'I get really easily distracted by other people's ideas.' "The other thing that is worth mentioning is that I get really easily distracted by other people's interests and ideas. When I was working in Cyclone, if someone came in with a new character and a six page sample story or something I'd be, 'Oh yeah, can I do the Jackaroo meeting him?' and my story would get a little kink in the road. It would take me ages to get it back to where I had it. So I was very 'distractible' creatively - working by myself keeps me a bit more on-task."
Gary has worked on many different books and characters over the years, but he has one firm favourite. "The Jackaroo. Beyond a shadow. He's really easy to do." The Jackaroo is a two-fisted pulp adventurer, the cocky Aussie equivalent of Will Eisner's Spirit. Is the character a reflection of the creator? "No, he's not supposed to be me. He's supposed to be how I would do an adventure character like that. He probably has my sense of humour though. If I were to write a book, or make a movie, or if I was to do things my way - that's what the Jackaroo is. I suppose a lot of me has filtered through there. He's just a conduit for a lot of stuff.
"I mean, I'm not a country guy. There was a time when I was heavily into the King's Cross scene in Sydney so a lot of the gangster and streetlife kind of stuff came from that." King's Cross is stereotypically known for it's drugs, clubs, and prostitutes. Most stereotypes have a basis in truth, and this is no exception.
"And there was the [Crocodile] Dundee thing happening at the time as well, so that's probably where the aspect of the country guy going to a city night-club and getting involved in the underworld came from. I thought, 'Oh yeah, great excuse to do those kind of culture-conflict stories.'
"At that time I was really getting into THE SPIRIT by Will Eisner so there was that kind of crime/comedy thing happening. Again the pudding happened - everything got thrown in - and out came the Jackaroo and his supporting cast."
As The Jackaroo developed as a character and a comic, Gary found himself visiting themes that he would come to re-visit time and time again in future work.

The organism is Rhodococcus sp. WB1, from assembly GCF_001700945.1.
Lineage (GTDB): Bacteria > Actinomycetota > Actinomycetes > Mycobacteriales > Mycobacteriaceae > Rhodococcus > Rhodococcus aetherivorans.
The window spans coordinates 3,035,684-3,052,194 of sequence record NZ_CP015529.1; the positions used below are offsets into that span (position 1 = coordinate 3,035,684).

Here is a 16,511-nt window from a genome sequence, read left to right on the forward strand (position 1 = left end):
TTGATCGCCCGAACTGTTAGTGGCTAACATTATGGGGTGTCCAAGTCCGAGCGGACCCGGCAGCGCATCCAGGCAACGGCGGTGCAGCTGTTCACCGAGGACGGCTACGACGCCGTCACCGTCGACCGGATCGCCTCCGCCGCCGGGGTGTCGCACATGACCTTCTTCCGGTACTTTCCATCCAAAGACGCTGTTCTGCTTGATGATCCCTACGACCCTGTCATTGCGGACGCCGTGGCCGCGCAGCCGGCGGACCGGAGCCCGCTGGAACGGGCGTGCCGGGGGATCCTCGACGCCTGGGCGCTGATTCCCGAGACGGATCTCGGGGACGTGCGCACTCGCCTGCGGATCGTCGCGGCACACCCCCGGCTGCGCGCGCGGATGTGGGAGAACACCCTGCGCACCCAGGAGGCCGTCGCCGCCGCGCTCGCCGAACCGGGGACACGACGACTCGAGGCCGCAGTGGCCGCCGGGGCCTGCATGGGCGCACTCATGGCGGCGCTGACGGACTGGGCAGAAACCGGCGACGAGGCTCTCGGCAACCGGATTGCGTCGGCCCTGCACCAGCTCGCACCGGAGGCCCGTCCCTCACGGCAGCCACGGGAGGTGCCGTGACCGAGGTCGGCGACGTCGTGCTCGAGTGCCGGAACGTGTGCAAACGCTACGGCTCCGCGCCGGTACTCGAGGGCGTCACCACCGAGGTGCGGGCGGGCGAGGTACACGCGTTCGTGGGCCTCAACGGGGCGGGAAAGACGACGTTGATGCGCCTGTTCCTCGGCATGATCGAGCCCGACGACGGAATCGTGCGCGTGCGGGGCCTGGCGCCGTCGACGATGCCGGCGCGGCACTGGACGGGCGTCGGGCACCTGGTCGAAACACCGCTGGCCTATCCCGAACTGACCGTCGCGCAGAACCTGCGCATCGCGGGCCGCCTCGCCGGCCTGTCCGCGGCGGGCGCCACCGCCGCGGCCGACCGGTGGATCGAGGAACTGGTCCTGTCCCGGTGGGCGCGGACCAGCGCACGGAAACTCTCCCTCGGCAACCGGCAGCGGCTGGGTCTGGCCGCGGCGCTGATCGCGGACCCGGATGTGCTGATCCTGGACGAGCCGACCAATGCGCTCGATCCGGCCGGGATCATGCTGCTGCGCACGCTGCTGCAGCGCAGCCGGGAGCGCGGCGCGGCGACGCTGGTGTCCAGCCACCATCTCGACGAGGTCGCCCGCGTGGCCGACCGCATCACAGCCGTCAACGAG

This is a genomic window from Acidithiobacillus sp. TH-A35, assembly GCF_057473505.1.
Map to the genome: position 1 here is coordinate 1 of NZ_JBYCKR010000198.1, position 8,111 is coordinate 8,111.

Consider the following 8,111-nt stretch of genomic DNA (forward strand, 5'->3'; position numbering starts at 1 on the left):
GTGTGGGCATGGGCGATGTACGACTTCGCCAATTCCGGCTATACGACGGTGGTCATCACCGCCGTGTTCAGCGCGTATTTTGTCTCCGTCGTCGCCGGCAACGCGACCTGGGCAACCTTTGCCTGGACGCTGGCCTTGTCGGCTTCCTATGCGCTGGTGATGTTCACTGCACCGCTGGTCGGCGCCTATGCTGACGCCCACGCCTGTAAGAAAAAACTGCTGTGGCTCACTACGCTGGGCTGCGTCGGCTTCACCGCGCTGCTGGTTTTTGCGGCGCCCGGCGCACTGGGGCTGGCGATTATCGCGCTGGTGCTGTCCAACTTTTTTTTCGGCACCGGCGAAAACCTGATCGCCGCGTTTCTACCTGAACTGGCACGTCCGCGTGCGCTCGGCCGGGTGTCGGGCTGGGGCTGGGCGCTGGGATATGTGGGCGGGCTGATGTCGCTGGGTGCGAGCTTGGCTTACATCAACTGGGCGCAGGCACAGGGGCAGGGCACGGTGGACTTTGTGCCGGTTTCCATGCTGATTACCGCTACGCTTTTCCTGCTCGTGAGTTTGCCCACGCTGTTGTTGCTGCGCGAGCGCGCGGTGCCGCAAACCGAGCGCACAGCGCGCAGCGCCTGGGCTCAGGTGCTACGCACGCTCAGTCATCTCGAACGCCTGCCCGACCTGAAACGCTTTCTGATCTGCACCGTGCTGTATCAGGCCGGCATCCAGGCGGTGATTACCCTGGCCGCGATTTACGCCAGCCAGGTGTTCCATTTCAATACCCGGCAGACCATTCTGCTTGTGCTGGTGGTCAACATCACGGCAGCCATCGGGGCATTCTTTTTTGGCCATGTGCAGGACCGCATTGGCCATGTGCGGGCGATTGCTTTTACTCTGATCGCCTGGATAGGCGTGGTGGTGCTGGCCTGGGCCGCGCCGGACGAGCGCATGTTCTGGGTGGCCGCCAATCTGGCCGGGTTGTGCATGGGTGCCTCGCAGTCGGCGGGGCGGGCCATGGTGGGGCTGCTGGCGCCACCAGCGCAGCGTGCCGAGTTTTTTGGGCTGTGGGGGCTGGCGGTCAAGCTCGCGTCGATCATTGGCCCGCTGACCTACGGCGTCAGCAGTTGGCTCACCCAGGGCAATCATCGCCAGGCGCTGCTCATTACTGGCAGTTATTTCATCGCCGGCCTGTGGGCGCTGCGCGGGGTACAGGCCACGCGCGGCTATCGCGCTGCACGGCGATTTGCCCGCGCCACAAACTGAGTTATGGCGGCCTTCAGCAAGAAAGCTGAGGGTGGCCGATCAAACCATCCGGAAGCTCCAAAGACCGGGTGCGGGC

"I'm a big Springsteen fan, and when I was first getting into him he was writing about stuff I was trying to do in the JACKAROO stories - trying to make it good with your gal, busting out of a no-hoper town to make a future for yourself. You know, all the things [James] Ellroy is doing currently in his books - the cops in a corrupt environment and they may be corrupt themselves, but they've fallen in love with the local floozy and there's one last chance for them to bust out of this one-horse town and make a future for themselves.
'I like stories about normal people.' "Those 'noir-ish' sentiments about bunches of losers trying to go for the ring and whether they get a chance to make a life for themselves or not, mixed in with humour and comedy that softens that hard edge. I like stories about normal people rather than superheroes."
The Jackaroo is identifiably an Australian character, in both name and attitude, and stands in company of other great Australian comic characters like... Captain Boomerang and Tasmanian Devil? Does Gary think anyone has done an Australian character justice?
Once the laughter has ended and the tears are wiped from his eyes, Gary has this to say: "From an Australian's point of view? Has anyone done it right? Probably not, because it's bloody hard to do. I don't think anyone has because it'd be very difficult for a British or American writer to write an Australian character and for it to be different enough from an English character. They're very similar because you can't give them the accents in print. Plus the speech patterns are so similar. Also, because of Australia's 'multi-cultural heritage' [People of Greek, Italian, Serbian, and other descents make up large parts of Australia's population], it's very hard to pin down what an 'Australian' is unless you go back 20 years and do Crocodile Dundee-like caricatures. You'd have to do it as almost a second nature and make it incidental that the character was from Australia."